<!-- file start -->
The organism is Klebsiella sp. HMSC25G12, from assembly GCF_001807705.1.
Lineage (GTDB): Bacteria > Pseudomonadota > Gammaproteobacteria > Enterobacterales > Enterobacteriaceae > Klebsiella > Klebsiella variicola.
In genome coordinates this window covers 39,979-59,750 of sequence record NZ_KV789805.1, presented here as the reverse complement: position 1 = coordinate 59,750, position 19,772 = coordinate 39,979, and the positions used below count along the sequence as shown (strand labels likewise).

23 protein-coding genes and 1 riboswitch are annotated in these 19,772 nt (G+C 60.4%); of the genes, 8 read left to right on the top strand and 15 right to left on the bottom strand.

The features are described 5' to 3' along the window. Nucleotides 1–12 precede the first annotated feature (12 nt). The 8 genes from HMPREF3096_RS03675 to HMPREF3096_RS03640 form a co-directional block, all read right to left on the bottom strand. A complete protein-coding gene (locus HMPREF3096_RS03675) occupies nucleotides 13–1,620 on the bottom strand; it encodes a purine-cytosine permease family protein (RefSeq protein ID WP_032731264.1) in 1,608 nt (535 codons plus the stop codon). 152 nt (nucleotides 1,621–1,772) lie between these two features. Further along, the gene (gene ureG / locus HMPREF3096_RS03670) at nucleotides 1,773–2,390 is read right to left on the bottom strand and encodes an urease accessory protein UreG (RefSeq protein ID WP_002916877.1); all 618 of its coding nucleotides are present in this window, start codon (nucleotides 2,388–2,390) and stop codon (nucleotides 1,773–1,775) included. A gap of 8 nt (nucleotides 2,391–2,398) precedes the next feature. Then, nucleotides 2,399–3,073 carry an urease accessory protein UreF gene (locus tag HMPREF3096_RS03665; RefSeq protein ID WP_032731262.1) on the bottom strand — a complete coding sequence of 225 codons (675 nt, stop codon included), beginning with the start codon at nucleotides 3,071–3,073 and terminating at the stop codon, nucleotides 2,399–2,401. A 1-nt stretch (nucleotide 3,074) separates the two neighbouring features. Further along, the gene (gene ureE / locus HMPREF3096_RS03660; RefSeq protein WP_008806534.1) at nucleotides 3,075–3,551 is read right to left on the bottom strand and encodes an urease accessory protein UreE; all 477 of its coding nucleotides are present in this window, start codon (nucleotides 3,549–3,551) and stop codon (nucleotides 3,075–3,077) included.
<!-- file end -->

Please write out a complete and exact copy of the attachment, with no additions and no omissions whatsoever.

The organism is Klebsiella sp. HMSC25G12, from assembly GCF_001807705.1.
Lineage (GTDB): Bacteria > Pseudomonadota > Gammaproteobacteria > Enterobacterales > Enterobacteriaceae > Klebsiella > Klebsiella variicola.
In genome coordinates this window covers 39,979-59,750 of sequence record NZ_KV789805.1, presented here as the reverse complement: position 1 = coordinate 59,750, position 19,772 = coordinate 39,979, and the positions used below count along the sequence as shown (strand labels likewise).

23 protein-coding genes and 1 riboswitch are annotated in these 19,772 nt (G+C 60.4%); of the genes, 8 read left to right on the top strand and 15 right to left on the bottom strand.

The features are described 5' to 3' along the window. Nucleotides 1–12 precede the first annotated feature (12 nt). The 8 genes from HMPREF3096_RS03675 to HMPREF3096_RS03640 form a co-directional block, all read right to left on the bottom strand. A complete protein-coding gene (locus HMPREF3096_RS03675) occupies nucleotides 13–1,620 on the bottom strand; it encodes a purine-cytosine permease family protein (RefSeq protein ID WP_032731264.1) in 1,608 nt (535 codons plus the stop codon). 152 nt (nucleotides 1,621–1,772) lie between these two features. Further along, the gene (gene ureG / locus HMPREF3096_RS03670) at nucleotides 1,773–2,390 is read right to left on the bottom strand and encodes an urease accessory protein UreG (RefSeq protein ID WP_002916877.1); all 618 of its coding nucleotides are present in this window, start codon (nucleotides 2,388–2,390) and stop codon (nucleotides 1,773–1,775) included. A gap of 8 nt (nucleotides 2,391–2,398) precedes the next feature. Then, nucleotides 2,399–3,073 carry an urease accessory protein UreF gene (locus tag HMPREF3096_RS03665; RefSeq protein ID WP_032731262.1) on the bottom strand — a complete coding sequence of 225 codons (675 nt, stop codon included), beginning with the start codon at nucleotides 3,071–3,073 and terminating at the stop codon, nucleotides 2,399–2,401. A 1-nt stretch (nucleotide 3,074) separates the two neighbouring features. Further along, the gene (gene ureE / locus HMPREF3096_RS03660; RefSeq protein WP_008806534.1) at nucleotides 3,075–3,551 is read right to left on the bottom strand and encodes an urease accessory protein UreE; all 477 of its coding nucleotides are present in this window, start codon (nucleotides 3,549–3,551) and stop codon (nucleotides 3,075–3,077) included.